Of our two articles for this week, I responded much more strongly to Will Richardson's "Selections from Blogs, Wikis, Podcasts, and Other Powerful Web Tools for Classrooms," or more specifically, one portion of said article.  On page 5 it states: "We are creating what author Douglas Rushkoff calls a 'Society of Authorship' where every teacher and every student, every person with access will have the ability to contribute ideas and experiences to the larger body of knowledge that is the Internet.  And in doing so, Rushkoff says, we will be writing the human story, in real time, together, a vision that asks each of us to participate (Rushkoff, 2004)."  What intrigues me is that now, ten years after the publication of the book from which the article is taken, we have a society where Internet access and participation is as widespread as Richardson predicted; however, I don't think it is a "society of authorship."  If anything, it seems like the more tools we have to distribute our voices in written format, the less people think of themselves as authors.  Instead, they come up with new words, like "blogger," to describe what they are and what they do, as if "author" or "writer" are taboo.  Why is that?  Anyone who writes is a writer.  If a blog is a kind of writing, then why not just call bloggers writers?  We don't call writers who write in other languages something different.  Who created this dichotomy and why?  And if writing is migrating more and more into the digital realm, then will writers someday cease to exist semantically, replaced by some other word that means the same thing?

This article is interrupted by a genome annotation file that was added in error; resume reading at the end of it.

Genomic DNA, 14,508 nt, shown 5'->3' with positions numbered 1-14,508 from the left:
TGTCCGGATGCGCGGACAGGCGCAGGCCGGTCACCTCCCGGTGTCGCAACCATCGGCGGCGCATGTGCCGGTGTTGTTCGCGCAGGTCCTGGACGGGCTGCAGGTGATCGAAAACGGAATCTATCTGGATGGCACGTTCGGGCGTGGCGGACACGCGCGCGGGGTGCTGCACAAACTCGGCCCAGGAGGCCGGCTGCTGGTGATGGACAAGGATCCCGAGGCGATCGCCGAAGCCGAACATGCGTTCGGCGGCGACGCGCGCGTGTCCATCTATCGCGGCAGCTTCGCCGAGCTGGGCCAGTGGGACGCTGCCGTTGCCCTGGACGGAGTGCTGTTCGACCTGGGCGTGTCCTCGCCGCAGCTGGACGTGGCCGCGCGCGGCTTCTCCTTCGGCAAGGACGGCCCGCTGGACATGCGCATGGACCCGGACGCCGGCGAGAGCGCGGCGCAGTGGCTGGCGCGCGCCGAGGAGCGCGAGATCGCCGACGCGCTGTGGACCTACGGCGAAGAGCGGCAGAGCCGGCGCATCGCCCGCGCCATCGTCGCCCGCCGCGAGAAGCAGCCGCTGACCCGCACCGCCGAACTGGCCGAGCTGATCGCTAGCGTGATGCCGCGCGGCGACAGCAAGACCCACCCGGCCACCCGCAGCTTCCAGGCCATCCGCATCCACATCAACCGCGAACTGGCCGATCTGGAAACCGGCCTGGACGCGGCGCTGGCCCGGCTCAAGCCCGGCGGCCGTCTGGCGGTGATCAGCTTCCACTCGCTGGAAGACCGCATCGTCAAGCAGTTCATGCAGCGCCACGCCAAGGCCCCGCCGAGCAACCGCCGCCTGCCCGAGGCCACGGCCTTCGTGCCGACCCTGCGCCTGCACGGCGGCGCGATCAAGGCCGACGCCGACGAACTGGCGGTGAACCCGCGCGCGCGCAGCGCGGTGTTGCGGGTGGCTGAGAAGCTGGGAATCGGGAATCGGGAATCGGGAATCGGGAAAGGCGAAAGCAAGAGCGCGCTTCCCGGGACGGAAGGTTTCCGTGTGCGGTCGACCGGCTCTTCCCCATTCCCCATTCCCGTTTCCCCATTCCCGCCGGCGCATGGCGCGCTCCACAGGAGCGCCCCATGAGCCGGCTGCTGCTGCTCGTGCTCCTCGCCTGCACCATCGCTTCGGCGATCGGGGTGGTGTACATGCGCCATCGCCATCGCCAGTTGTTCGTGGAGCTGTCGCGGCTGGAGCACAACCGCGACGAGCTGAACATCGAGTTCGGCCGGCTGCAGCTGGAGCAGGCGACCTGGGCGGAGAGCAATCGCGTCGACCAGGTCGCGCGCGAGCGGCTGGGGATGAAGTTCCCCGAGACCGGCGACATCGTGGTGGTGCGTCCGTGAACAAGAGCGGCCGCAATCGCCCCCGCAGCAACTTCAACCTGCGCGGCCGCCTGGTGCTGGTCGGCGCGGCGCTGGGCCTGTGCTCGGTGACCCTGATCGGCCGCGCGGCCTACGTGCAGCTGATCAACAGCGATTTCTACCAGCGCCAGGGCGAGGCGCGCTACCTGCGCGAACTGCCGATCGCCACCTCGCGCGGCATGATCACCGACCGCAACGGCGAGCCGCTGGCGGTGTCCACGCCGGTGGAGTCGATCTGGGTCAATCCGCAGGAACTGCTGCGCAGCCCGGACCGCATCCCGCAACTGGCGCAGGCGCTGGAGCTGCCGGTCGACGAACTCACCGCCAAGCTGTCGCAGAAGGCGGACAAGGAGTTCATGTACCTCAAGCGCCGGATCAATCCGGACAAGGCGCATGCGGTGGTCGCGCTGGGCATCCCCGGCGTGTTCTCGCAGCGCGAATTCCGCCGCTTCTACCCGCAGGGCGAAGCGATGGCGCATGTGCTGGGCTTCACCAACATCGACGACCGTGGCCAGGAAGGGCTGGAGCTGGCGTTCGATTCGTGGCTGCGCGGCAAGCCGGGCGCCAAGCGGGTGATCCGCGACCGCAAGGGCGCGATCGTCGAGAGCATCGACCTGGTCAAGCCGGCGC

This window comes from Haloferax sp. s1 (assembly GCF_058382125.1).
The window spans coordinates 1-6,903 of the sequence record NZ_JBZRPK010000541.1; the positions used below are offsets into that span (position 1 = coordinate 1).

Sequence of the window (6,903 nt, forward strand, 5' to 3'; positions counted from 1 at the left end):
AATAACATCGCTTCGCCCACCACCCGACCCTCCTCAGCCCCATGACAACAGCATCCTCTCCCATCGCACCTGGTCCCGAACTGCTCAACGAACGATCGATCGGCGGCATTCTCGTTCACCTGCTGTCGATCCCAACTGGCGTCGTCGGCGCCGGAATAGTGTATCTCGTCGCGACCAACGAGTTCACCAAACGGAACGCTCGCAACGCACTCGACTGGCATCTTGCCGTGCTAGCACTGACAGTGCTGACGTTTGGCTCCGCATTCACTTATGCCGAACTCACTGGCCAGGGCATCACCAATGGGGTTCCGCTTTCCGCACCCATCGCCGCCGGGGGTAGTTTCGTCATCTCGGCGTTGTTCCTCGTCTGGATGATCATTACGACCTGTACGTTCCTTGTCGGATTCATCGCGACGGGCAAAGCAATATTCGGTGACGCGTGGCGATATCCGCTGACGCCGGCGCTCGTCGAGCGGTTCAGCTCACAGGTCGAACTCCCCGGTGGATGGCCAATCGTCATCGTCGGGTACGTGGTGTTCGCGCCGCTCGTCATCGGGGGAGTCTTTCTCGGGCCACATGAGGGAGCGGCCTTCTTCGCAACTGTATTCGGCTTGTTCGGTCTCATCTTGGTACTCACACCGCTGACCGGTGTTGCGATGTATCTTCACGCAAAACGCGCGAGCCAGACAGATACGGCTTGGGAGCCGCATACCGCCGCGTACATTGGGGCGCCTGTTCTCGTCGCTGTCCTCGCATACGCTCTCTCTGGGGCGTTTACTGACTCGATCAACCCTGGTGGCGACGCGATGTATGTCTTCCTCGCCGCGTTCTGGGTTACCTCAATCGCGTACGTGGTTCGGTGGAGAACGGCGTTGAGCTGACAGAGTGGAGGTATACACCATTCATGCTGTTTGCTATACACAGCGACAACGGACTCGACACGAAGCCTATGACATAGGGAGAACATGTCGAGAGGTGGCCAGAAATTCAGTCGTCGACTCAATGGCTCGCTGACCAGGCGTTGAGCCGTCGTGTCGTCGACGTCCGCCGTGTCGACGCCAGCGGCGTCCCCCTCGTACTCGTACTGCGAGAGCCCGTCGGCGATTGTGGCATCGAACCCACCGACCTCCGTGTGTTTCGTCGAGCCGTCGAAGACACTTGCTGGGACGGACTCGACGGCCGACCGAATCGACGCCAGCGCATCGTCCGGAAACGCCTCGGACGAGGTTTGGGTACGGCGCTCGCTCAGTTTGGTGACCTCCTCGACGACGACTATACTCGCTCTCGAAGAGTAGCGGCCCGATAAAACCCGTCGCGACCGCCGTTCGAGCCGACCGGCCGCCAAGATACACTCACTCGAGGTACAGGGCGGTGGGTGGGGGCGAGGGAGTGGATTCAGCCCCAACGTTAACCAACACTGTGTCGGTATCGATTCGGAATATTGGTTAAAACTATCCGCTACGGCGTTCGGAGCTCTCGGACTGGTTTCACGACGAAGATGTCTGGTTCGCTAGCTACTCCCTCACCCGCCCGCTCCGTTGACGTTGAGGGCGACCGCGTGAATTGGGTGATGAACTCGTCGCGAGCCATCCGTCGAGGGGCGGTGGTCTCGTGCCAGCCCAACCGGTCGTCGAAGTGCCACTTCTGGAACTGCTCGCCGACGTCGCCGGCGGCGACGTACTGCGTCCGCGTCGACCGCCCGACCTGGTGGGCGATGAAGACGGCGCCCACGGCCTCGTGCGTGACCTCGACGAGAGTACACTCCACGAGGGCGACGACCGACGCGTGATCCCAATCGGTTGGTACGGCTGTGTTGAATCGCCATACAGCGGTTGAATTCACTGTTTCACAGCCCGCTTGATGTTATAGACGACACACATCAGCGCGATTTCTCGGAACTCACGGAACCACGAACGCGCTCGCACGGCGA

As for the other article, I think what stuck out to me the most was the difference between types of multilingual students.  I never really took "1.5 generation" students (Matsuda 39) into consideration as something separate from ESL or EFL students.  And this is even after having worked with each type of student in the writing center, and having seen the difference in their issues and performance.  It makes me realize just how easy it is to overlook what, on the surface, seems like an obvious or commonsense concept in the academic world.  Sometimes we get so focused on each little task ahead of us, each individual session and student, that it's hard to see the whole picture.  I know this is kind of the opposite of the problem educational institutions usually have, but I think it is just as valid, and can have just as many negative effects.